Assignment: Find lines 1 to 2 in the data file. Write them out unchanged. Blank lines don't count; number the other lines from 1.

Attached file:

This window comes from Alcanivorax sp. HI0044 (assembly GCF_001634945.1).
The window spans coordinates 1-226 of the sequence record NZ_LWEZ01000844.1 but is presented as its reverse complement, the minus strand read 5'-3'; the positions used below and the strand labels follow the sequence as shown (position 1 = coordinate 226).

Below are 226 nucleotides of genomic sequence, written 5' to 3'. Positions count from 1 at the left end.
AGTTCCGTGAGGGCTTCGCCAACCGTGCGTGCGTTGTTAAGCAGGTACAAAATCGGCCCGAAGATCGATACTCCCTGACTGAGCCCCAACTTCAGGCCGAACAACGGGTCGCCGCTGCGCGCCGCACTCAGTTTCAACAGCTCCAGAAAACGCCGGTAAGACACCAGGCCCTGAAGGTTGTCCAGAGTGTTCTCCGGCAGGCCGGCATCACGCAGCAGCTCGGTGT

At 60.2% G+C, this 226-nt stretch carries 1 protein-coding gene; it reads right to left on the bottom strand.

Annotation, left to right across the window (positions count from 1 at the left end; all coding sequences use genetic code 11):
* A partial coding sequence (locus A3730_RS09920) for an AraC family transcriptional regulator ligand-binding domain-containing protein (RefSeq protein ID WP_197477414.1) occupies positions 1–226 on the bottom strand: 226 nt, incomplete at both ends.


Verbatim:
This window comes from Alcanivorax sp. HI0044 (assembly GCF_001634945.1).
The window spans coordinates 1-226 of the sequence record NZ_LWEZ01000844.1 but is presented as its reverse complement, the minus strand read 5'-3'; the positions used below and the strand labels follow the sequence as shown (position 1 = coordinate 226).